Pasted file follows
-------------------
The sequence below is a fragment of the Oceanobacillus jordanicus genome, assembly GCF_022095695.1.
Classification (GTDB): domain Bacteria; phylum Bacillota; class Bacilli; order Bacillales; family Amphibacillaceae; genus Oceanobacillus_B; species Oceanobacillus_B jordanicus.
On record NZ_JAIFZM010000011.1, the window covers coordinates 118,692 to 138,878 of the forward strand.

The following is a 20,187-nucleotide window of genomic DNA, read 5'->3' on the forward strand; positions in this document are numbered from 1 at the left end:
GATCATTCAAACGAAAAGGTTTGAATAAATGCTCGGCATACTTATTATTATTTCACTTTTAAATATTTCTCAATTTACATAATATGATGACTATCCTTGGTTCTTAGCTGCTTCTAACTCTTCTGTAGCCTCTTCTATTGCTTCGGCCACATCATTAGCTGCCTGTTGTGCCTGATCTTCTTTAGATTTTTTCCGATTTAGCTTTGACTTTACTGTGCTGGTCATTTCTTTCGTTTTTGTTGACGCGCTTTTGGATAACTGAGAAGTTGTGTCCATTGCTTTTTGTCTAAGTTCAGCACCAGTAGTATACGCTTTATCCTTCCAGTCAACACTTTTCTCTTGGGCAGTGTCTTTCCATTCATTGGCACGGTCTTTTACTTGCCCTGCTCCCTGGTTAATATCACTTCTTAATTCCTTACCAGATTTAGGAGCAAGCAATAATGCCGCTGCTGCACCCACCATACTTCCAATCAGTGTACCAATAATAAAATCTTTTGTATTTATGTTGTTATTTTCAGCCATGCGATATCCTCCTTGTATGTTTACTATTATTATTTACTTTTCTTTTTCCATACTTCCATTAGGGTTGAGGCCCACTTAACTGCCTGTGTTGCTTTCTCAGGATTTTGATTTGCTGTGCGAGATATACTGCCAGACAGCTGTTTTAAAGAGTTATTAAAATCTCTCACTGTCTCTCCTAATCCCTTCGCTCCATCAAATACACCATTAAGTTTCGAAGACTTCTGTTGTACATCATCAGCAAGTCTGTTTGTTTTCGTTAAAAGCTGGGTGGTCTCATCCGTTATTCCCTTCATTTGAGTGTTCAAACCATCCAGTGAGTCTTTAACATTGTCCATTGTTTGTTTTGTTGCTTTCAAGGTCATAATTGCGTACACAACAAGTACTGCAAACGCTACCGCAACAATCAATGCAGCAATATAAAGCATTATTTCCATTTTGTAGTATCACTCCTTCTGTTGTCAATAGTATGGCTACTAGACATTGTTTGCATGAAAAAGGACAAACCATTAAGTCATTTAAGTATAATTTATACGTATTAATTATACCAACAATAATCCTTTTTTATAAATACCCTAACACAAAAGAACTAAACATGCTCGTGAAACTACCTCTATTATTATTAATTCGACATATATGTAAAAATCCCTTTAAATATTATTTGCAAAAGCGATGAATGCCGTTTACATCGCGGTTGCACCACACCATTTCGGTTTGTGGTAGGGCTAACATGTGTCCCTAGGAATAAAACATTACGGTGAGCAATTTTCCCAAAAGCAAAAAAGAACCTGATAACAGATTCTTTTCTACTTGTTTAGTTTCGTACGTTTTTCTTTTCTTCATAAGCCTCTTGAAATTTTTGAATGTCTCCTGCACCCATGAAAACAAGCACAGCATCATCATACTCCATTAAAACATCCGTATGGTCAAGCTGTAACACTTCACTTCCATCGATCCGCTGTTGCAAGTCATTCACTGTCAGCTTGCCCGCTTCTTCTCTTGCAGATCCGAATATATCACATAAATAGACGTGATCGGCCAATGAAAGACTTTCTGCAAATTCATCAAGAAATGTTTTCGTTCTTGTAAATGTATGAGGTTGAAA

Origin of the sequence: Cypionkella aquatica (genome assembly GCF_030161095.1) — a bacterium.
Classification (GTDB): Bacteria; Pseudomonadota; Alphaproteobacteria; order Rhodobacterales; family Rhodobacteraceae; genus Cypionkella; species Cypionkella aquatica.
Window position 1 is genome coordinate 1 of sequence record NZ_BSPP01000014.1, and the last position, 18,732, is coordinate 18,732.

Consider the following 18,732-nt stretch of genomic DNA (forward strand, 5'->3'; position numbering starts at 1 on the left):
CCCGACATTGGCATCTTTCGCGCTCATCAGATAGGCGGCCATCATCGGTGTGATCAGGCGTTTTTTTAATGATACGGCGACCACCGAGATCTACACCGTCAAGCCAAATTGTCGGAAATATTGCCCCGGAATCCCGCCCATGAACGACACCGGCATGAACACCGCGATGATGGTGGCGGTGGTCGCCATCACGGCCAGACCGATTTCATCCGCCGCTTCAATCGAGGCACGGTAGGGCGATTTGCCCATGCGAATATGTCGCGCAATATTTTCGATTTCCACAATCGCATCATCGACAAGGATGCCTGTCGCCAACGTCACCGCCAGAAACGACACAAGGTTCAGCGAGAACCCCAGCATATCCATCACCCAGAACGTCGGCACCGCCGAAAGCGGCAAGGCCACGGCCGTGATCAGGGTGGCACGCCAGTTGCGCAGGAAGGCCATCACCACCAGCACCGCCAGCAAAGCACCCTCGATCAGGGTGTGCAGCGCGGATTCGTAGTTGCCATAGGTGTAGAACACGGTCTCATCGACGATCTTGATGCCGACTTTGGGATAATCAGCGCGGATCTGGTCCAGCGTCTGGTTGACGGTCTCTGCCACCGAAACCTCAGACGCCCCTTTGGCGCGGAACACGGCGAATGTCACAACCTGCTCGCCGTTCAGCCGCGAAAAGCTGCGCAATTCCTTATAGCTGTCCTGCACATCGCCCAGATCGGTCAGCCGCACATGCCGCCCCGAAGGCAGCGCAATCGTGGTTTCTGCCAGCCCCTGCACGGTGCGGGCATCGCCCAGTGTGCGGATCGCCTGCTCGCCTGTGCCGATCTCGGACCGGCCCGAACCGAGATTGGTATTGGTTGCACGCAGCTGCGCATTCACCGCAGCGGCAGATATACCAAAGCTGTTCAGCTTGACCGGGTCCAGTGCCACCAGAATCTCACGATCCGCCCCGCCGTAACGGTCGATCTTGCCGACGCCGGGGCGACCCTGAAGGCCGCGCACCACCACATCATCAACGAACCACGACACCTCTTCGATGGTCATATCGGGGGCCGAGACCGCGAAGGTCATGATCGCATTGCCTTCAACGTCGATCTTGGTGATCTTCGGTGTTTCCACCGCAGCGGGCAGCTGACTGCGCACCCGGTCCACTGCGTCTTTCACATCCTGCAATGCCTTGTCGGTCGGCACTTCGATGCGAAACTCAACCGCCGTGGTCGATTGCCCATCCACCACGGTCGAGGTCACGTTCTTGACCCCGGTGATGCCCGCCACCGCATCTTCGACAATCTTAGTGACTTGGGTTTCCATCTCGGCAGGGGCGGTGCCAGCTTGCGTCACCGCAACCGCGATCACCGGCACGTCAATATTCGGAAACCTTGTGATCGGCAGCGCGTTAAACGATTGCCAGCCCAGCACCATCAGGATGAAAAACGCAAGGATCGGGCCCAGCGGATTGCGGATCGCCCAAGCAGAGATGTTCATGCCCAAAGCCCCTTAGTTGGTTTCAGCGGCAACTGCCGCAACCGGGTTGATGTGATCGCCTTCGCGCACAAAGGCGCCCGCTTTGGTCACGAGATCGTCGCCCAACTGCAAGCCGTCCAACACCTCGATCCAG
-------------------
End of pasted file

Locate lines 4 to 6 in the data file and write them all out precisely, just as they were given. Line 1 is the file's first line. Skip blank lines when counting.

The following is a 20,187-nucleotide window of genomic DNA, read 5'->3' on the forward strand; positions in this document are numbered from 1 at the left end:
GATCATTCAAACGAAAAGGTTTGAATAAATGCTCGGCATACTTATTATTATTTCACTTTTAAATATTTCTCAATTTACATAATATGATGACTATCCTTGGTTCTTAGCTGCTTCTAACTCTTCTGTAGCCTCTTCTATTGCTTCGGCCACATCATTAGCTGCCTGTTGTGCCTGATCTTCTTTAGATTTTTTCCGATTTAGCTTTGACTTTACTGTGCTGGTCATTTCTTTCGTTTTTGTTGACGCGCTTTTGGATAACTGAGAAGTTGTGTCCATTGCTTTTTGTCTAAGTTCAGCACCAGTAGTATACGCTTTATCCTTCCAGTCAACACTTTTCTCTTGGGCAGTGTCTTTCCATTCATTGGCACGGTCTTTTACTTGCCCTGCTCCCTGGTTAATATCACTTCTTAATTCCTTACCAGATTTAGGAGCAAGCAATAATGCCGCTGCTGCACCCACCATACTTCCAATCAGTGTACCAATAATAAAATCTTTTGTATTTATGTTGTTATTTTCAGCCATGCGATATCCTCCTTGTATGTTTACTATTATTATTTACTTTTCTTTTTCCATACTTCCATTAGGGTTGAGGCCCACTTAACTGCCTGTGTTGCTTTCTCAGGATTTTGATTTGCTGTGCGAGATATACTGCCAGACAGCTGTTTTAAAGAGTTATTAAAATCTCTCACTGTCTCTCCTAATCCCTTCGCTCCATCAAATACACCATTAAGTTTCGAAGACTTCTGTTGTACATCATCAGCAAGTCTGTTTGTTTTCGTTAAAAGCTGGGTGGTCTCATCCGTTATTCCCTTCATTTGAGTGTTCAAACCATCCAGTGAGTCTTTAACATTGTCCATTGTTTGTTTTGTTGCTTTCAAGGTCATAATTGCGTACACAACAAGTACTGCAAACGCTACCGCAACAATCAATGCAGCAATATAAAGCATTATTTCCATTTTGTAGTATCACTCCTTCTGTTGTCAATAGTATGGCTACTAGACATTGTTTGCATGAAAAAGGACAAACCATTAAGTCATTTAAGTATAATTTATACGTATTAATTATACCAACAATAATCCTTTTTTATAAATACCCTAACACAAAAGAACTAAACATGCTCGTGAAACTACCTCTATTATTATTAATTCGACATATATGTAAAAATCCCTTTAAATATTATTTGCAAAAGCGATGAATGCCGTTTACATCGCGGTTGCACCACACCATTTCGGTTTGTGGTAGGGCTAACATGTGTCCCTAGGAATAAAACATTACGGTGAGCAATTTTCCCAAAAGCAAAAAAGAACCTGATAACAGATTCTTTTCTACTTGTTTAGTTTCGTACGTTTTTCTTTTCTTCATAAGCCTCTTGAAATTTTTGAATGTCTCCTGCACCCATGAAAACAAGCACAGCATCATCATACTCCATTAAAACATCCGTATGGTCAAGCTGTAACACTTCACTTCCATCGATCCGCTGTTGCAAGTCATTCACTGTCAGCTTGCCCGCTTCTTCTCTTGCAGATCCGAATATATCACATAAATAGACGTGATCGGCCAATGAAAGACTTTCTGCAAATTCATCAAGAAATGTTTTCGTTCTTGTAAATGTATGAGGTTGAAA

Origin of the sequence: Cypionkella aquatica (genome assembly GCF_030161095.1) — a bacterium.